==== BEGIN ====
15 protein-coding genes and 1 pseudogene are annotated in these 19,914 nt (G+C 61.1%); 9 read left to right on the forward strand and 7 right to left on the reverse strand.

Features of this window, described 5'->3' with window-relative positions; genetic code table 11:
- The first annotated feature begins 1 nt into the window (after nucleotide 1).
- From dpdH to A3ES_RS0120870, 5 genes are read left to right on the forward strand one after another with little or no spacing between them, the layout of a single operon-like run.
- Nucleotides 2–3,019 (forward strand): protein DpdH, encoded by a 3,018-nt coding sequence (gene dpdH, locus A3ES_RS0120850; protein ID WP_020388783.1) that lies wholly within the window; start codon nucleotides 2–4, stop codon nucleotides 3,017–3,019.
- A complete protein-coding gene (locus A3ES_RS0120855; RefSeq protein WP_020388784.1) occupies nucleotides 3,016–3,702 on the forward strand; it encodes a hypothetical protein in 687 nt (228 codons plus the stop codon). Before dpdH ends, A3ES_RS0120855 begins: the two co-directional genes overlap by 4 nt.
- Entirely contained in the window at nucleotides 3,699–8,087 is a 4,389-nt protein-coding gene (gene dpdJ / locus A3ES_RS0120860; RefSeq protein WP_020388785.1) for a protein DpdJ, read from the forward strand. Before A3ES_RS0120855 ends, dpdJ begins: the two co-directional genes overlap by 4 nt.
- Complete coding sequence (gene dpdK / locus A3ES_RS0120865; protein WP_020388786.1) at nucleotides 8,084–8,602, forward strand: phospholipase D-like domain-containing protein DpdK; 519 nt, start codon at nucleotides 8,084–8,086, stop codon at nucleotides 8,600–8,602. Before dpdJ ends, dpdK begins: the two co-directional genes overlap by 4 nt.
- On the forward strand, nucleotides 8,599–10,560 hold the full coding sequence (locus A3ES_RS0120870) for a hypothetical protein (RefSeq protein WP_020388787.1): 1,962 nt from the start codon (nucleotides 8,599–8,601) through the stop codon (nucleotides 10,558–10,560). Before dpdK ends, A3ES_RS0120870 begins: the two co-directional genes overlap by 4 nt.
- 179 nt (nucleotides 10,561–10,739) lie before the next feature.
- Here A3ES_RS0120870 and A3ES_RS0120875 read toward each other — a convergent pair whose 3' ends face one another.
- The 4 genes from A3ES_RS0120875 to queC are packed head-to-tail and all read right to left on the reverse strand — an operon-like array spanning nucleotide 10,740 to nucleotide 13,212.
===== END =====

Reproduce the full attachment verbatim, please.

15 protein-coding genes and 1 pseudogene are annotated in these 19,914 nt (G+C 61.1%); 9 read left to right on the forward strand and 7 right to left on the reverse strand.

Features of this window, described 5'->3' with window-relative positions; genetic code table 11:
- The first annotated feature begins 1 nt into the window (after nucleotide 1).
- From dpdH to A3ES_RS0120870, 5 genes are read left to right on the forward strand one after another with little or no spacing between them, the layout of a single operon-like run.
- Nucleotides 2–3,019 (forward strand): protein DpdH, encoded by a 3,018-nt coding sequence (gene dpdH, locus A3ES_RS0120850; protein ID WP_020388783.1) that lies wholly within the window; start codon nucleotides 2–4, stop codon nucleotides 3,017–3,019.
- A complete protein-coding gene (locus A3ES_RS0120855; RefSeq protein WP_020388784.1) occupies nucleotides 3,016–3,702 on the forward strand; it encodes a hypothetical protein in 687 nt (228 codons plus the stop codon). Before dpdH ends, A3ES_RS0120855 begins: the two co-directional genes overlap by 4 nt.
- Entirely contained in the window at nucleotides 3,699–8,087 is a 4,389-nt protein-coding gene (gene dpdJ / locus A3ES_RS0120860; RefSeq protein WP_020388785.1) for a protein DpdJ, read from the forward strand. Before A3ES_RS0120855 ends, dpdJ begins: the two co-directional genes overlap by 4 nt.
- Complete coding sequence (gene dpdK / locus A3ES_RS0120865; protein WP_020388786.1) at nucleotides 8,084–8,602, forward strand: phospholipase D-like domain-containing protein DpdK; 519 nt, start codon at nucleotides 8,084–8,086, stop codon at nucleotides 8,600–8,602. Before dpdJ ends, dpdK begins: the two co-directional genes overlap by 4 nt.
- On the forward strand, nucleotides 8,599–10,560 hold the full coding sequence (locus A3ES_RS0120870) for a hypothetical protein (RefSeq protein WP_020388787.1): 1,962 nt from the start codon (nucleotides 8,599–8,601) through the stop codon (nucleotides 10,558–10,560). Before dpdK ends, A3ES_RS0120870 begins: the two co-directional genes overlap by 4 nt.
- 179 nt (nucleotides 10,561–10,739) lie before the next feature.
- Here A3ES_RS0120870 and A3ES_RS0120875 read toward each other — a convergent pair whose 3' ends face one another.
- The 4 genes from A3ES_RS0120875 to queC are packed head-to-tail and all read right to left on the reverse strand — an operon-like array spanning nucleotide 10,740 to nucleotide 13,212.